Russia and four former Soviet republics, namely Kazakhstan, Kyrgyzstan, Belarus and Armenia, will be postponing adoption of the IMO 2020 regulation until 2024, reports Bloomberg.
Russia Energy Minister Alexander Novak told the news agency IMO 2020, “will lead to a sharp hike in the price of fuel for the river fleet and river-sea vessels, which operate mainly in Russia’s territorial waters.”
As such, the energy and transportation ministries are seeking “to prevent a higher financial pressure on the nation’s shipowners.”
Minister Novak, however, highlighted that Russian ships will still comply with the IMO 2020 regulation in international waters.
Russia’s Ministry of Energy (Minenergo) is a federal executive body responsible for drafting and implementing government policy and legal regulation in the oil and fuel sector.
Photo credit: © Ministry of Energy of the Russian Federation
Published: 29 October, 2019
The top three positive movers in the 2020 bunker supplier list are Hong Lam Fuels Pte Ltd (+13); Chevron Singapore Pte Ltd (+12); and SK Energy International (+8), according to MPA list.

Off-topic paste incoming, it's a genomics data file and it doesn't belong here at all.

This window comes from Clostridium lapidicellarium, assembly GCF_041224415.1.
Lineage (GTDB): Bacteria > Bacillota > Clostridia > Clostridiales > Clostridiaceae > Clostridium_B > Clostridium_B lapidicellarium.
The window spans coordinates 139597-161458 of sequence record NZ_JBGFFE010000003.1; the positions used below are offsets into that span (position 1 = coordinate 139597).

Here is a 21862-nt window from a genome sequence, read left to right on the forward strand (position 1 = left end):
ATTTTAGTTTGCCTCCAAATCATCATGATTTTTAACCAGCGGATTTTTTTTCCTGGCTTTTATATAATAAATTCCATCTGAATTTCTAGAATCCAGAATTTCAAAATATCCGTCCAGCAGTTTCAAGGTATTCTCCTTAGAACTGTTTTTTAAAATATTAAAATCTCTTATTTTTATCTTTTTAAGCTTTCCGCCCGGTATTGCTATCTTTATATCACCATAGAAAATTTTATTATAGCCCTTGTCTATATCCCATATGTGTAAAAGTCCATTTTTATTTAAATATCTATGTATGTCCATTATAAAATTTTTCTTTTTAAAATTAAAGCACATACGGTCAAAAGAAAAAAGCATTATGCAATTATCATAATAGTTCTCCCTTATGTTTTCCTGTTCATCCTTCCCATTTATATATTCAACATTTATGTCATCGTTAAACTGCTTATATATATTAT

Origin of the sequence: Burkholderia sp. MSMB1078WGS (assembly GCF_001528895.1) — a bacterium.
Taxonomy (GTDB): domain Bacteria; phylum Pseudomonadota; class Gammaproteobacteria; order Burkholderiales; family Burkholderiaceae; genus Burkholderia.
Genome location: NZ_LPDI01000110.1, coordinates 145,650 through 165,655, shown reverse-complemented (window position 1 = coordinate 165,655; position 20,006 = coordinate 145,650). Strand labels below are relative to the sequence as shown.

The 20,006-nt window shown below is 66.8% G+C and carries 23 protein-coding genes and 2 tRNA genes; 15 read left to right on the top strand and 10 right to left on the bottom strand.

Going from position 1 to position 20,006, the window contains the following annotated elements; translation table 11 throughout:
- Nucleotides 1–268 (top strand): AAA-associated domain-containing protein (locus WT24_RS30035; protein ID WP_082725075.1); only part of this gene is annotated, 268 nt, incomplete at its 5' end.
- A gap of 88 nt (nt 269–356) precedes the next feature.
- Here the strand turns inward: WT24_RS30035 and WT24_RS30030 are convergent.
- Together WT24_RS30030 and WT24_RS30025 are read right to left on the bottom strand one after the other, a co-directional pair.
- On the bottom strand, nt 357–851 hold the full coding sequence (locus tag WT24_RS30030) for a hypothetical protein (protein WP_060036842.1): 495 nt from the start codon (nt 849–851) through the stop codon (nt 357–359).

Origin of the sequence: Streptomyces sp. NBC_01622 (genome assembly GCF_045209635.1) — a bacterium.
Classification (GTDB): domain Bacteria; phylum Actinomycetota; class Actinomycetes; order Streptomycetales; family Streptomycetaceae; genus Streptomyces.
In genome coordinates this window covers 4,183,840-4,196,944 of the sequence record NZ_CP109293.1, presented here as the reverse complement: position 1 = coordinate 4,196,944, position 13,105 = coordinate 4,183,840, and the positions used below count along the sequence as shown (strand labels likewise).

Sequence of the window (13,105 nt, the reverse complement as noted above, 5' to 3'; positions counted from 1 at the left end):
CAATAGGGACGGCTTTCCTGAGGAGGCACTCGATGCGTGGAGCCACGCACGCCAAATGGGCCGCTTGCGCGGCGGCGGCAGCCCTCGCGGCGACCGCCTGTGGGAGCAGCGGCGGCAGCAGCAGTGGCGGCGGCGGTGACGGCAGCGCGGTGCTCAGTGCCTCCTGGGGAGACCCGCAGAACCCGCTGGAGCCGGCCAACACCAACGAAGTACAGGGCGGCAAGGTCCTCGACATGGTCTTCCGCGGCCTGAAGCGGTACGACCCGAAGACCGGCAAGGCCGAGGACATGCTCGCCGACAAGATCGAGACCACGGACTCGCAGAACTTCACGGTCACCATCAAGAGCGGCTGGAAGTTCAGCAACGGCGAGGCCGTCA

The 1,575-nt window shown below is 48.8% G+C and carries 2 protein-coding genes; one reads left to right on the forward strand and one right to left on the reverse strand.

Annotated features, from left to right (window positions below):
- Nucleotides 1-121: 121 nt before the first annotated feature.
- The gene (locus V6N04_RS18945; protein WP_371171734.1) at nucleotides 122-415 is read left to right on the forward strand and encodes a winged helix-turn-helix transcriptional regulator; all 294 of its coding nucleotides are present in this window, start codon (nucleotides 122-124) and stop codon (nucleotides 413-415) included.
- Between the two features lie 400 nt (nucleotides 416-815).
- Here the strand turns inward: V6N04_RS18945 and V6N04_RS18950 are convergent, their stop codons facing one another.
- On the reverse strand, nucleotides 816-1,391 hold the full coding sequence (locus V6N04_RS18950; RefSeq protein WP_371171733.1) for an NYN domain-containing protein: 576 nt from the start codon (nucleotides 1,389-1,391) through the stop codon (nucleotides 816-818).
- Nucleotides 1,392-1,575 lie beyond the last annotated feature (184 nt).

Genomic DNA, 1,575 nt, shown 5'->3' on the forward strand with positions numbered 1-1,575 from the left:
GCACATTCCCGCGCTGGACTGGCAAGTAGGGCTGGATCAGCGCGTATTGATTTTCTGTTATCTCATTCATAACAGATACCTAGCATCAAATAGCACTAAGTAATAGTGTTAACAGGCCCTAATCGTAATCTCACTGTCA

‘We will operate in the Singapore bunkering market from the Tokyo, with support from local staff at Sumitomo Corporation Singapore,’ source tells Manifold Times.
Changes include abolishing advance declaration of bunkers as dangerous cargo, reducing pilotage fees on vessels receiving bunkers, and a ‘whitelist’ system for bunker tankers.
Claim relates to deliveries of MGO to the vessels Pacific Diligence, Pacific Valkyrie, Pacific Defiance, Crest Alpha 1, and Pacific Warlock between March 2020 to April 2020.
3,490 mt of LSFO from Itochu Enex was lifted at Universal Terminal; the same bunker stem was bought by Global Marine Logistics and delivered by bunker tanker Juma to receiving vessel Kirana Nawa.
Representatives of Veritas Petroleum Services, Maersk, INTERTANKO, ElbOil Singapore, and SDE International provide insight from their respective fields of expertise on what lies ahead.